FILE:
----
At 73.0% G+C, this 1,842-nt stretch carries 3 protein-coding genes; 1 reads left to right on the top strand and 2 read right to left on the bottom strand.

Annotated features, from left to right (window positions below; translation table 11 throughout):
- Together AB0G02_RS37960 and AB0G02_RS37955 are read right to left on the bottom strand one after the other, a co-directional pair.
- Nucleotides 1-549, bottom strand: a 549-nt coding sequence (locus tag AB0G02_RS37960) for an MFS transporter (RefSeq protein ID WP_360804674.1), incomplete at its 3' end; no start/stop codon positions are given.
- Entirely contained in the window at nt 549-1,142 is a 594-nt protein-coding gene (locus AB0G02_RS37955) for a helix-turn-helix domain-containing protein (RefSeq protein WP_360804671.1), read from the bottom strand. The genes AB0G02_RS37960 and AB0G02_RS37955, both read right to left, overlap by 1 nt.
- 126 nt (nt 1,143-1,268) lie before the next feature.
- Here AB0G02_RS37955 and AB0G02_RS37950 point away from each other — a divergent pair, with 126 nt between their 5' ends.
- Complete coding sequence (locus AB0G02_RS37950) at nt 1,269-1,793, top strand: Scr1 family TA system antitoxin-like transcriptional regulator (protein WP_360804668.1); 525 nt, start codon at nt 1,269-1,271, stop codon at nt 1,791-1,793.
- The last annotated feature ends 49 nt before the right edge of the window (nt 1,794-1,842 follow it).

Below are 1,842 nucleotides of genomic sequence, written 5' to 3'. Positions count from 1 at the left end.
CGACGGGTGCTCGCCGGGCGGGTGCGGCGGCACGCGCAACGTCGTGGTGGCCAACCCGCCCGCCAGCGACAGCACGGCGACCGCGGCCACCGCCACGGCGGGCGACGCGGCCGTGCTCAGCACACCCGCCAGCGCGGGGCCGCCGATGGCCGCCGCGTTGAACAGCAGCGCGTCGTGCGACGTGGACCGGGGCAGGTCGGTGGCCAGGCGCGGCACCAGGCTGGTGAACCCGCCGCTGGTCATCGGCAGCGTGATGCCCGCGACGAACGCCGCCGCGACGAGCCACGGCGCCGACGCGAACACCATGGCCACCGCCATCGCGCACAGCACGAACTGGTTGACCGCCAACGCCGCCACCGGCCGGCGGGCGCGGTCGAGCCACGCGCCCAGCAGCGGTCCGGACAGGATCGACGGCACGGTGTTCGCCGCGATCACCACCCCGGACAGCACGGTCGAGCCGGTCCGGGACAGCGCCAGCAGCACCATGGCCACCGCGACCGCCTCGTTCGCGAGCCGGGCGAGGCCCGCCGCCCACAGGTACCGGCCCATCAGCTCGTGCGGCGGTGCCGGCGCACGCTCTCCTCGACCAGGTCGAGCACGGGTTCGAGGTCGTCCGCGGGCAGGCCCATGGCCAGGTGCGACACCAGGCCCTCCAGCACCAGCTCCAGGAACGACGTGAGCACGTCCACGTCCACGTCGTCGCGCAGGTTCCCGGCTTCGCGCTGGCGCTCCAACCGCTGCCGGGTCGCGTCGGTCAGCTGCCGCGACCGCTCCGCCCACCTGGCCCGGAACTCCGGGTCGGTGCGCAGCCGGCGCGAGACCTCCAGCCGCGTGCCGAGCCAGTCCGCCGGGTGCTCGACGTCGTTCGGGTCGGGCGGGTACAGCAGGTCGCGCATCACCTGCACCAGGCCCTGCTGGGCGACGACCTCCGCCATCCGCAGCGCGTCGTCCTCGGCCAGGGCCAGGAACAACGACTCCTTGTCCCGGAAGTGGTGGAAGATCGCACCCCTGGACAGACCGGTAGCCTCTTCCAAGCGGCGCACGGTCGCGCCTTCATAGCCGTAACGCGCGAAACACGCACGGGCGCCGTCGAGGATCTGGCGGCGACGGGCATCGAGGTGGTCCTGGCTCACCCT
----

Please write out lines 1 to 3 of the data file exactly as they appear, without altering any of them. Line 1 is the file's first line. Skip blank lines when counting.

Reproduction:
At 73.0% G+C, this 1,842-nt stretch carries 3 protein-coding genes; 1 reads left to right on the top strand and 2 read right to left on the bottom strand.

Annotated features, from left to right (window positions below; translation table 11 throughout):
- Together AB0G02_RS37960 and AB0G02_RS37955 are read right to left on the bottom strand one after the other, a co-directional pair.